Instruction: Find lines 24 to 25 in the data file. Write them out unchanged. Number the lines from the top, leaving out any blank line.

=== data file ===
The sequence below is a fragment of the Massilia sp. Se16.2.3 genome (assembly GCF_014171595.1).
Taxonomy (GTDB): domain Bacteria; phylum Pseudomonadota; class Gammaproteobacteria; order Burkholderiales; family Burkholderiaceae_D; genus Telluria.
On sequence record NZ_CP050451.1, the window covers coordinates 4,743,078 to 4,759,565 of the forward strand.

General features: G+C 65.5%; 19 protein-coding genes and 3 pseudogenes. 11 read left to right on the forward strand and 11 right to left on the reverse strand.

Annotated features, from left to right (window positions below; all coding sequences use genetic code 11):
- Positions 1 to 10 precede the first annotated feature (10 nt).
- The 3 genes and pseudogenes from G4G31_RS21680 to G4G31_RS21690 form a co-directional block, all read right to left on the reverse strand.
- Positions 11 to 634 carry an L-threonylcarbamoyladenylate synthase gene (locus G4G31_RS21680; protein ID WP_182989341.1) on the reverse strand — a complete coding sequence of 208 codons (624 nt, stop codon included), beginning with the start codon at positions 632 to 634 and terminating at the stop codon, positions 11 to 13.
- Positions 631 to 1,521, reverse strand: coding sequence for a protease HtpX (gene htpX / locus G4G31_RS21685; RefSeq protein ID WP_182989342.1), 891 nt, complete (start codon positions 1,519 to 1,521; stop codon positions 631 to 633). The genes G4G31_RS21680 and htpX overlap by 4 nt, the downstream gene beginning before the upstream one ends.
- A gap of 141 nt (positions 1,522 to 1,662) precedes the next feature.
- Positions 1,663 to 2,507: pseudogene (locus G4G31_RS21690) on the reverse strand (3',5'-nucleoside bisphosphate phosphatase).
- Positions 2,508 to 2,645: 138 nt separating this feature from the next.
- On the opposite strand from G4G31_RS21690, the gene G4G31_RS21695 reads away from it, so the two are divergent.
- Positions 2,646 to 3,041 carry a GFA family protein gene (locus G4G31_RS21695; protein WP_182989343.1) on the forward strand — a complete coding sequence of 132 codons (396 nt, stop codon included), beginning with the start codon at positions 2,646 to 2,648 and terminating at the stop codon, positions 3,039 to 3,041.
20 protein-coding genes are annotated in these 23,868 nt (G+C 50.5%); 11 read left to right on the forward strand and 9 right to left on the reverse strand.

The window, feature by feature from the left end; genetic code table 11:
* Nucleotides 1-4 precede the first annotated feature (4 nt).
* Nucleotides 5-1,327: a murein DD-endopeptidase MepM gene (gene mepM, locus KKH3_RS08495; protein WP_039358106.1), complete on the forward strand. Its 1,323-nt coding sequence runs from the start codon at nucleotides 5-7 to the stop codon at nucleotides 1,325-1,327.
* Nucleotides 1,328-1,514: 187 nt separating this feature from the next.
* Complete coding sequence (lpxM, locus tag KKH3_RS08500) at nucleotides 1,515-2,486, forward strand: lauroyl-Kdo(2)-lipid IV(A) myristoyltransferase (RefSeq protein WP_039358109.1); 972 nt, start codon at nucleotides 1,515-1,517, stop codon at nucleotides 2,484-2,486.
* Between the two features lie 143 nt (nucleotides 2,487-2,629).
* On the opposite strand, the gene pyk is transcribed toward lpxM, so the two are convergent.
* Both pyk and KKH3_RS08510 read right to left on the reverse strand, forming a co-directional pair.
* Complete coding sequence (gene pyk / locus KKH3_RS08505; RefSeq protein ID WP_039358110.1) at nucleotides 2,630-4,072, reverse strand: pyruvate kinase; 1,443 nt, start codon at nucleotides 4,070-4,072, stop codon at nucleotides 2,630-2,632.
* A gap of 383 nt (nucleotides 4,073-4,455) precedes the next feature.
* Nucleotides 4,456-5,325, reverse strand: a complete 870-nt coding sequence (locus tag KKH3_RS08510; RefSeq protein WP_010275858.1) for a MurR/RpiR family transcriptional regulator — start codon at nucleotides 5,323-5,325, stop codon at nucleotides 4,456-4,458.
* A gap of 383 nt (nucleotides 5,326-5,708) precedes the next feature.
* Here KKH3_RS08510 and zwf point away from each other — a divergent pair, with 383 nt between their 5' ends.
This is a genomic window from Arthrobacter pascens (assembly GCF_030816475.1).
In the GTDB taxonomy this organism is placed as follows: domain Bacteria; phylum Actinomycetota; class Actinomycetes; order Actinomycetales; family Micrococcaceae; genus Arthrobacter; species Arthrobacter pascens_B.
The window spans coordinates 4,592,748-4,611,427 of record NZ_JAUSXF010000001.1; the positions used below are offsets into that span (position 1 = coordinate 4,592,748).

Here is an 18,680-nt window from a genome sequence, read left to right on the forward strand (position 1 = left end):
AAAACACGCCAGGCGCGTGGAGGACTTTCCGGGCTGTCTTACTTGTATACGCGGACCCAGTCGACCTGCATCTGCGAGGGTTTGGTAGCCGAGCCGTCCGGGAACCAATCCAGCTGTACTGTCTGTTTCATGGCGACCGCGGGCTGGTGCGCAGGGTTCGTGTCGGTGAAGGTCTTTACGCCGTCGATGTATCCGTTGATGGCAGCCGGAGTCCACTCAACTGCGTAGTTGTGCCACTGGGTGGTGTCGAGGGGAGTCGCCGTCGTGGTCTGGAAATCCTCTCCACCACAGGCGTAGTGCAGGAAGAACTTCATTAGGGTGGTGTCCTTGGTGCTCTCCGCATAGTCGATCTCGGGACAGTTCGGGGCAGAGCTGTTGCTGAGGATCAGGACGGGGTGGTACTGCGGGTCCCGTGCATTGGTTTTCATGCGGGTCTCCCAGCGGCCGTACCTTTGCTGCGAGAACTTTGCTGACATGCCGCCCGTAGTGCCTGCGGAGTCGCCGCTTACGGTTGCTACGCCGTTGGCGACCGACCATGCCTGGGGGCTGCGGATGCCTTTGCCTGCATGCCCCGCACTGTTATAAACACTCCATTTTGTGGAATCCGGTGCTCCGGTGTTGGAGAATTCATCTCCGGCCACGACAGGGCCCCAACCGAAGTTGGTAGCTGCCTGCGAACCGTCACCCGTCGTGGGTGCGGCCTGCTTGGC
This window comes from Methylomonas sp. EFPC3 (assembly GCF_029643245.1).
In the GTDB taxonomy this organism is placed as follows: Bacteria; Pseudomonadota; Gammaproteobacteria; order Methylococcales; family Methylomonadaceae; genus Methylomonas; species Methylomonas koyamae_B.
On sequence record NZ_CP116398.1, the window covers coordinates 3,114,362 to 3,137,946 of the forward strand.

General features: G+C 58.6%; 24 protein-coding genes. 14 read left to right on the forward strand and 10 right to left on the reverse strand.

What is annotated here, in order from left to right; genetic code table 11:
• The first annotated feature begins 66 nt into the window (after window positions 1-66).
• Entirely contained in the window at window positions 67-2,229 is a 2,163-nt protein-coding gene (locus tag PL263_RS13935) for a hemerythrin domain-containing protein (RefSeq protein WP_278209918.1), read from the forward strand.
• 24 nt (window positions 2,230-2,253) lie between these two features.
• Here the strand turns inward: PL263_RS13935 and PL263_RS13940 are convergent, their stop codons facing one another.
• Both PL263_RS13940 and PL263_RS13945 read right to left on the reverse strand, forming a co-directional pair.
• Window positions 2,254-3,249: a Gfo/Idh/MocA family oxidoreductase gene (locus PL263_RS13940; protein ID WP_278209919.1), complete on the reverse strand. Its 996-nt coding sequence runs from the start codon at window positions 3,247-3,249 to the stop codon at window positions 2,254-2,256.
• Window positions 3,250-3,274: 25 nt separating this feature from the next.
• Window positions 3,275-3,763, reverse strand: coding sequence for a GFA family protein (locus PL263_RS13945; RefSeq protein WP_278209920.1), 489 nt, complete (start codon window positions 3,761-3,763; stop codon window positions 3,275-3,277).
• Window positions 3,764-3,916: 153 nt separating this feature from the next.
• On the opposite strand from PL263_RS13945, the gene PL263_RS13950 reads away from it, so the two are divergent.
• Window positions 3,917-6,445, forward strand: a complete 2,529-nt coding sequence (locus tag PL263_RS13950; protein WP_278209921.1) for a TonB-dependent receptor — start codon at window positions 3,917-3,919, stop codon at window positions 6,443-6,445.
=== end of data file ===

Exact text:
* Complete coding sequence (gene pyk / locus KKH3_RS08505; RefSeq protein ID WP_039358110.1) at nucleotides 2,630-4,072, reverse strand: pyruvate kinase; 1,443 nt, start codon at nucleotides 4,070-4,072, stop codon at nucleotides 2,630-2,632.
* A gap of 383 nt (nucleotides 4,073-4,455) precedes the next feature.